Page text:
Ever thought about what it’d be like to live on a boat?

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Korum and his girlfriend (now wife!) getting ready for the homecoming dance. School dance photos become more unique when you're floating.
I’ll admit that I often entertain the fantasy of giving up the land and living on a boat. I love the idea of a (possibly) every-changing water view, of the waves rocking me to sleep every night, and knowing that I could take my ENTIRE home with me when I travel. Of course, there are definitely negative aspects that have kept me from ditching my city apartment and buying a boat — no yard for my dogs, not a lot of space, and, what with renting a slip and boat repairs, living on a boat can be pricey.

But over on Offbeat Mama, Korum Bischoff, a father and drummer who lives on Bainbridge Island, Washington, is giving us all an in-depth look at what it was like for him to grow up and live on a boat…

I lived aboard a 37-foot sailboat from the ages of 9-23 with my parents and younger brother (who was five when we moved aboard). Unless we were travelling, we kept our boat in a marina instead of anchored in the harbor so that we had access to power, water, and bathroom facilities.

Speaking from our family’s experience only, growing up afloat was an amazing experience, and probably one of the top three decisions my parents made that created the person I am today. I lived at home into my early 20s and even spent three years after high school travelling the world in our floating home, meeting many other liveaboard families of all types along the way.

Head over to Offbeat Mama to learn more about the ups and downs (get it? Cause of waves?) of boat living, as he gives advice to a pregnant couple thinking about raising their child on their boat.

And then tell me, have you ever thought about living on a boat? DO YOU live on a boat? Is it worth giving up living on the land?

Comments on Ever thought about what it’d be like to live on a boat?

  1. As I read the title of this post I cracked a big grin. My mom, dad, two big brothers, our basset hound and I lived on a boat year round from ’79-’89 then cut back to summers only until ’94. Our 1960 36′ Criscraft Cruiser was named the Centerfold but we called her home. The only word I can think to sum up my experience is Bliss. We used to radio our coordinates to other boaters, meet up out in the middle of a lake, tie up and have “block parties” where seven or eight boats would tie onto one another. Kids would leap from boat to boat like pirates, or split off into small groups and paddle our dingys to patchy little islands to play Explorer, or just jump off the 15 foot upper deck and swim. Grown-ups drank and grilled. There were always dogs and babies around. My dad used to let me sit on his knee, wear his captain hat and steer when we were out cruising. My brothers sometimes let me sleep out on the roof with them. One I rolled over in my sleep and fell 15 feet into the lake below, still wrapped in my Star Wars sleeping bag. Rude awakening. I think that sleeping bag in still at the bottom of Lake Champlain today. We got our groceries at the Marina Store, cooked in our kitchenette or grilled out. We did laundry at the Marina Laundromat, showered (under extreme duress from my mother) in the pay-bathrooms. Although if you asked me, I would have told you that 25 cents for a 25 minute shower was a huge an unnecessary expenditure as I was perfectly happy to be filthy. We didn’t have a lot of clothes or toys and it didn’t matter. I remember my dad complaining about how expensive gas was, and that the marina fees were high but we weren’t a wealthy family. I could write volumes about our adventures. I’d give anything to be able to give that experience to my kids someday- including giving up my life on land.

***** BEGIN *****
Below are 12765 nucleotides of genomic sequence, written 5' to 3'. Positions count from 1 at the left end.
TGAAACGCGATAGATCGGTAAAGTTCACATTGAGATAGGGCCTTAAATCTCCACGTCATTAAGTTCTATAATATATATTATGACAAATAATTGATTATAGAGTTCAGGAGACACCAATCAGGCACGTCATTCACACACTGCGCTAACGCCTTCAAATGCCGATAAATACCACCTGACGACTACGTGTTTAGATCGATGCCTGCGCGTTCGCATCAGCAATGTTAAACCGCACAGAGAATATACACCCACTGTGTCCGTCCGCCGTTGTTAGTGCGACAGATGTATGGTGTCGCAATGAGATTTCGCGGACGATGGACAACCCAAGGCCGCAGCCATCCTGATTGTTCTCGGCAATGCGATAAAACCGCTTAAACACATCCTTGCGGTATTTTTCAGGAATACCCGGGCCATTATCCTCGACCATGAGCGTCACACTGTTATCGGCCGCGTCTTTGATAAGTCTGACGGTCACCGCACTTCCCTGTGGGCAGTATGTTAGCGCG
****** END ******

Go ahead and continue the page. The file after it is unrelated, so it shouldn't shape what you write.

2. Oh man, my parents were teachers so we lived on our 36′ sailboat for over 2 months every summer, in the wilderness of Canada, for my whole childhood. Best times of my life.

    We would anchor in a bay (somewhere we could have a bonfire on the rocks and go swimming and hiking and blueberry-picking) for most of the week, and come in to port for one night every weekend to get groceries and take hot showers (otherwise we bathed in the lake). We would meet so many, many interesting and wonderful people! The only thing that ruined it was the mosquitos; they would terrorize me to no end, and I often didn’t get any sleep simply because one little blasted bugger got in through the screen at night and I was terrified of it biting me and adding to the million other bites. But despite that, I would give anything to go back there every summer again.

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